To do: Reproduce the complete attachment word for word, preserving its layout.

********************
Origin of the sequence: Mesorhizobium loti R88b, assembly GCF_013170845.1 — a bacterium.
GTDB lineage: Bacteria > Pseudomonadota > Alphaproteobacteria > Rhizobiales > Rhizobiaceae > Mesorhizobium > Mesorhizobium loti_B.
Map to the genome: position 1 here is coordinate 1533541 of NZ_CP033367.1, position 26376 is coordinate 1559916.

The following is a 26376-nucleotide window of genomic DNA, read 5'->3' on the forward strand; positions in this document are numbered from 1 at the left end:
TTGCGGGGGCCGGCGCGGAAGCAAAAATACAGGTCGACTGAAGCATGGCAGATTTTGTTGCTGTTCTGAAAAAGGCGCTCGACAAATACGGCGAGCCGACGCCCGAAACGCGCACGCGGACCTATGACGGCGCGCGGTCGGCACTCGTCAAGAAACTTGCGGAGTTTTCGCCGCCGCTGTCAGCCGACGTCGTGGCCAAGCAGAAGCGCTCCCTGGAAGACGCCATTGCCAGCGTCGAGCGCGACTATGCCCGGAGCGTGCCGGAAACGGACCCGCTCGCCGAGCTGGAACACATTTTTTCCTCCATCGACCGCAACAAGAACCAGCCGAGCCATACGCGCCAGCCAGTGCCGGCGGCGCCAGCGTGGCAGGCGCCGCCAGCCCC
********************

Origin of the sequence: Mesorhizobium loti R88b, assembly GCF_013170845.1 — a bacterium.
GTDB lineage: Bacteria > Pseudomonadota > Alphaproteobacteria > Rhizobiales > Rhizobiaceae > Mesorhizobium > Mesorhizobium loti_B.
Map to the genome: position 1 here is coordinate 1533541 of NZ_CP033367.1, position 26376 is coordinate 1559916.

The following is a 26376-nucleotide window of genomic DNA, read 5'->3' on the forward strand; positions in this document are numbered from 1 at the left end:
TTGCGGGGGCCGGCGCGGAAGCAAAAATACAGGTCGACTGAAGCATGGCAGATTTTGTTGCTGTTCTGAAAAAGGCGCTCGACAAATACGGCGAGCCGACGCCCGAAACGCGCACGCGGACCTATGACGGCGCGCGGTCGGCACTCGTCAAGAAACTTGCGGAGTTTTCGCCGCCGCTGTCAGCCGACGTCGTGGCCAAGCAGAAGCGCTCCCTGGAAGACGCCATTGCCAGCGTCGAGCGCGACTATGCCCGGAGCGTGCCGGAAACGGACCCGCTCGCCGAGCTGGAACACATTTTTTCCTCCATCGACCGCAACAAGAACCAGCCGAGCCATACGCGCCAGCCAGTGCCGGCGGCGCCAGCGTGGCAGGCGCCGCCAGCCCC